— The number of daily new coronavirus cases is on the rise in Japan as the country has entered a third wave of infections, experts said Wednesday. Experts on a Japanese coronavirus task force said the rise of infections has picked up since earlier this month, with daily new cases repeatedly exceeding 1,000. "I think we can say that a third wave of infections has started," Japan Medical Association president Toshio Nakagawa told reporters. He said a rapid resurgence in Hokkaido, where clusters have been spotted in night entertainment areas in the prefectural capital of Sapporo, is particularly a concern. Hokkaido had 197 cases Wednesday, after reporting a prefectural record of 200 on Monday. As of Wednesday morning, Japan had 110,156 total cases with 1,841 deaths.
— A leading Chinese health official has expressed confidence the country may avoid a second wave of coronavirus infections this winter if it maintains current precautions. Feng Zijian, deputy director of the Chinese Center for Disease Control and Prevention, told leading financial magazine Caixin that China "will very likely prevent" a new round of infections given present trends. Feng described the present state of the outbreak in China as "very safe overall." China has largely eliminated new local outbreaks by requiring masks indoors and on public transport, requiring two-week quarantines for those entering the country and banning some foreign travelers entirely. Authorities have quickly moved to address local outbreaks by tracing potential contacts, carrying out widespread testing and sometimes locking down entire communities. While China was accused of suppressing information about the outbreak at its initial stage, its recent data have not been seriously challenged and local officials have moved swiftly to disclose new cases. That has allowed the world's second-largest economy to largely recover, partly with the help of the country's thriving home delivery services.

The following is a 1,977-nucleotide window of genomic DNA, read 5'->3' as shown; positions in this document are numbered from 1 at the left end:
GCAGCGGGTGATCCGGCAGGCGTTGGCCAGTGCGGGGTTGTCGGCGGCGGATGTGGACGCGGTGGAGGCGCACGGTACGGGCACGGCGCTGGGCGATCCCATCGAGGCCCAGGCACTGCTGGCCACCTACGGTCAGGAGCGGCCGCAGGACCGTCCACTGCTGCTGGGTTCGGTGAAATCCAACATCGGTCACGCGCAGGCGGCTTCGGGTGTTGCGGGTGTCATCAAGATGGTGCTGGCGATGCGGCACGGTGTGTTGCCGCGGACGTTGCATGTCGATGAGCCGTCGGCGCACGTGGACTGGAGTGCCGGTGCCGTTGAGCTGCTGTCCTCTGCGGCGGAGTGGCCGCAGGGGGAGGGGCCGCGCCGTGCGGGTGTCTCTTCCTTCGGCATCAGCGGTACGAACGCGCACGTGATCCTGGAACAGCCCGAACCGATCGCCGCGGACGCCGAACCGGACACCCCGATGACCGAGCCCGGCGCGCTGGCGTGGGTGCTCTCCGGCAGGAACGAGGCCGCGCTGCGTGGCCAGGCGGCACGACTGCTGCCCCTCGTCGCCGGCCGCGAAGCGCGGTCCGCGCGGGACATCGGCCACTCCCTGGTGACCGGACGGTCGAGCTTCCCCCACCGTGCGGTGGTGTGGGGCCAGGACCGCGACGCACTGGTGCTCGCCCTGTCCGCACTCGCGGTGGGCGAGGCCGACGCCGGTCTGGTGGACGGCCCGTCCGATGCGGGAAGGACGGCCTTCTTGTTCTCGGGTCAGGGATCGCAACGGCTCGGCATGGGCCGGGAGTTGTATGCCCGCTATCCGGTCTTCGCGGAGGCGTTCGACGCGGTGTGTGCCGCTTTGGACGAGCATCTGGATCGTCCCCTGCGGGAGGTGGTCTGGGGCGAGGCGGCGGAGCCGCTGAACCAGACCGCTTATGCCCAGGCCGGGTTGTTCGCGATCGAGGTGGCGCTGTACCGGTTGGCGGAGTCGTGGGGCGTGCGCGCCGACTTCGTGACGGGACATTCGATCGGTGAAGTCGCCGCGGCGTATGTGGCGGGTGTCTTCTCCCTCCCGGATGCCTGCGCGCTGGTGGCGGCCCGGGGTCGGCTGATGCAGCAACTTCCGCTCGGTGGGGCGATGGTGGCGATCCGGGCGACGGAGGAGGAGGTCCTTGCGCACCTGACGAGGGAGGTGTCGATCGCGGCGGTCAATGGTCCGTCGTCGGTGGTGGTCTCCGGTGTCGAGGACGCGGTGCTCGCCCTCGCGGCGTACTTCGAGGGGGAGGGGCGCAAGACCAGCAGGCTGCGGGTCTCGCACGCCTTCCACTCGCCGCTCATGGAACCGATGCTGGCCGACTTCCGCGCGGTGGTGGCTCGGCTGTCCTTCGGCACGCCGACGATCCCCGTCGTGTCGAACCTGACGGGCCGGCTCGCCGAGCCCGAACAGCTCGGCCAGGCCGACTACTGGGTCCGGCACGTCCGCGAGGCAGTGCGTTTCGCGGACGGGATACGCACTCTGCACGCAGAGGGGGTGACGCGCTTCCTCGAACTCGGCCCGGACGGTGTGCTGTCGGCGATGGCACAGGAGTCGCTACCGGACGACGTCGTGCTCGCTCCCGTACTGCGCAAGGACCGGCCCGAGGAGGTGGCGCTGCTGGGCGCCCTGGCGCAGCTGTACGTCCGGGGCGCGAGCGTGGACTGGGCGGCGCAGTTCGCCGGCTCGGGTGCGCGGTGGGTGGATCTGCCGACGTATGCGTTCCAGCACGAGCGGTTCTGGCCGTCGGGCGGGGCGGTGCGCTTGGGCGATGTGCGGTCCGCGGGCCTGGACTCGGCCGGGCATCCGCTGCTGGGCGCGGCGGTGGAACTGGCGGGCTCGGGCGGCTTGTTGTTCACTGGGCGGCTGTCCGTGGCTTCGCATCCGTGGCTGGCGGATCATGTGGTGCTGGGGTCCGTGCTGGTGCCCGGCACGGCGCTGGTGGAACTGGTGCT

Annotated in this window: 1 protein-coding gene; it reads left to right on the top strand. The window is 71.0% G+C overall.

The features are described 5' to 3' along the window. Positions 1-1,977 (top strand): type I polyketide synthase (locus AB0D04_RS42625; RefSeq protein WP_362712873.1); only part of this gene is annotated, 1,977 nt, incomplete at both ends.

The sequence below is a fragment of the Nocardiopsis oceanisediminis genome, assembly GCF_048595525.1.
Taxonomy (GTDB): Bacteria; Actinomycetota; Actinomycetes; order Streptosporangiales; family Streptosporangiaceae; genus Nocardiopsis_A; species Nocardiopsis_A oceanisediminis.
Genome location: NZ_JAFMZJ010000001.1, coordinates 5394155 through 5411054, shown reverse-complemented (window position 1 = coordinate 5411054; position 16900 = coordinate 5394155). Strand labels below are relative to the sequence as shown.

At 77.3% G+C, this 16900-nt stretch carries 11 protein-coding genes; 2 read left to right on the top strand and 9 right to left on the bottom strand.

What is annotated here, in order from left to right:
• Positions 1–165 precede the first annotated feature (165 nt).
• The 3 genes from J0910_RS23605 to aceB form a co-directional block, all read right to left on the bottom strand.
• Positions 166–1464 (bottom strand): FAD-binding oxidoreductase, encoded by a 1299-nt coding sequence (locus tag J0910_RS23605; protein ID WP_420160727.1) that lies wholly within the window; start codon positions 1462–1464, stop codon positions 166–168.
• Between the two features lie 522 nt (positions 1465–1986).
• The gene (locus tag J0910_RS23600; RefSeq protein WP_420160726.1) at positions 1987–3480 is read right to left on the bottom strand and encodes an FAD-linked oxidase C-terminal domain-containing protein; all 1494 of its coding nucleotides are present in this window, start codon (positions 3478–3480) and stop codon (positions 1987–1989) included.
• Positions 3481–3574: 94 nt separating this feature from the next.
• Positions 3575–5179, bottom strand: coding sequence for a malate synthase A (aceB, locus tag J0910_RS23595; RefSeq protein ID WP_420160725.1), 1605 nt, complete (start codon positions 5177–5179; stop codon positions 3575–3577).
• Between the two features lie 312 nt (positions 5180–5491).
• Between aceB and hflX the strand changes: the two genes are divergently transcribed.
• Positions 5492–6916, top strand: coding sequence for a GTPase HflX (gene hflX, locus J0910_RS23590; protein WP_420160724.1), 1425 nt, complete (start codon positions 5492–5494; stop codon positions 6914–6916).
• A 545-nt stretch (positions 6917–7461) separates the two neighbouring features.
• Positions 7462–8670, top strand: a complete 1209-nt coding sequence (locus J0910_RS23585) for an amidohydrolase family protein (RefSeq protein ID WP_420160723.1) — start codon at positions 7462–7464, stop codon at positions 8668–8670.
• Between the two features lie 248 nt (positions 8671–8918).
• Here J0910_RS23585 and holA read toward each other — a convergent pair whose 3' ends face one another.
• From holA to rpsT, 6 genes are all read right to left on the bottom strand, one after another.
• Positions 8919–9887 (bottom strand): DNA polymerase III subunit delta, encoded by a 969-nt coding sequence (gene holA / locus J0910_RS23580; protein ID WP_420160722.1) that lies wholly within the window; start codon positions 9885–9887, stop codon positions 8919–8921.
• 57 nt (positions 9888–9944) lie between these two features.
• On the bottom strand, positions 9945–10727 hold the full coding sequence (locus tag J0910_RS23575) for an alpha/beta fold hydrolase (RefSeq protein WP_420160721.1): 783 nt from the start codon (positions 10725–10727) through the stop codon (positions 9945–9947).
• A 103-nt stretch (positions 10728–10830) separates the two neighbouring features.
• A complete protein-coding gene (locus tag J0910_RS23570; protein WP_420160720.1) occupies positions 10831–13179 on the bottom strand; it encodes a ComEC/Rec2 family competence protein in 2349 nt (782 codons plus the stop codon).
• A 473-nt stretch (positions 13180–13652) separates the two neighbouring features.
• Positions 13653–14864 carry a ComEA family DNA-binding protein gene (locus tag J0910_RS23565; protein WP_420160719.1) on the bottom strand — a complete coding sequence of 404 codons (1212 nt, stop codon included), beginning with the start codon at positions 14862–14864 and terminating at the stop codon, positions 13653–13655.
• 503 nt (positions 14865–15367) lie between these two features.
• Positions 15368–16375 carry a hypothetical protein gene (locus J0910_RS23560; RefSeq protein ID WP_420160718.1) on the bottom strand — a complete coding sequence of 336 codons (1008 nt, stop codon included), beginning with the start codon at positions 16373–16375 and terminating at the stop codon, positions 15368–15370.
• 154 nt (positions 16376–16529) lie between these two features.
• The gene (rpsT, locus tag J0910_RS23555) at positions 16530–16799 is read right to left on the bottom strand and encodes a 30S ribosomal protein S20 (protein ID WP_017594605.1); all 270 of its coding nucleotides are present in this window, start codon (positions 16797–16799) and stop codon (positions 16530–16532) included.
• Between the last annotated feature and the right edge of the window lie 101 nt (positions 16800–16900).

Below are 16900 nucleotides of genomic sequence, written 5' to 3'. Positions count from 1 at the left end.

— The number of South Koreans with jobs annually declined for the eighth straight month in October, a streak unseen since a 2009 financial crisis. Statistics Korea on Wednesday said the number of employed people in the country was measured at 27.09 million last month, 421,000 fewer than a year earlier, with fears of viral spread and global lockdowns decimating jobs in both domestic service industries and export-driven manufacturing sectors. "The (domestic) resurgence of COVID-19 since August and the prolonging of the virus crisis have expanded the job losses," Statistics Korea official Chung Dong-myung during a briefing. The country added 146 new cases on Wednesday, its fourth straight day of over 100, bringing its caseload to 27,799, including 485 deaths.
— New Zealand's central bank is making more monetary moves to counter the economic downturn caused by the pandemic. The Reserve Bank says that from December, it will provide retail banks with lower funding costs, allowing them, in turn, to lower borrowing rates for companies and households. That's in addition to a large asset-buying program already introduced by the central bank. The bank also announced Wednesday that it was keeping its benchmark interest rate at a record low 0.25% and was considering lowering it to zero or to a negative rate next year. But the bank also said it was considering reintroducing mortgage restrictions from next March due to concerns about an increase in house prices and high-risk lending to housing investors.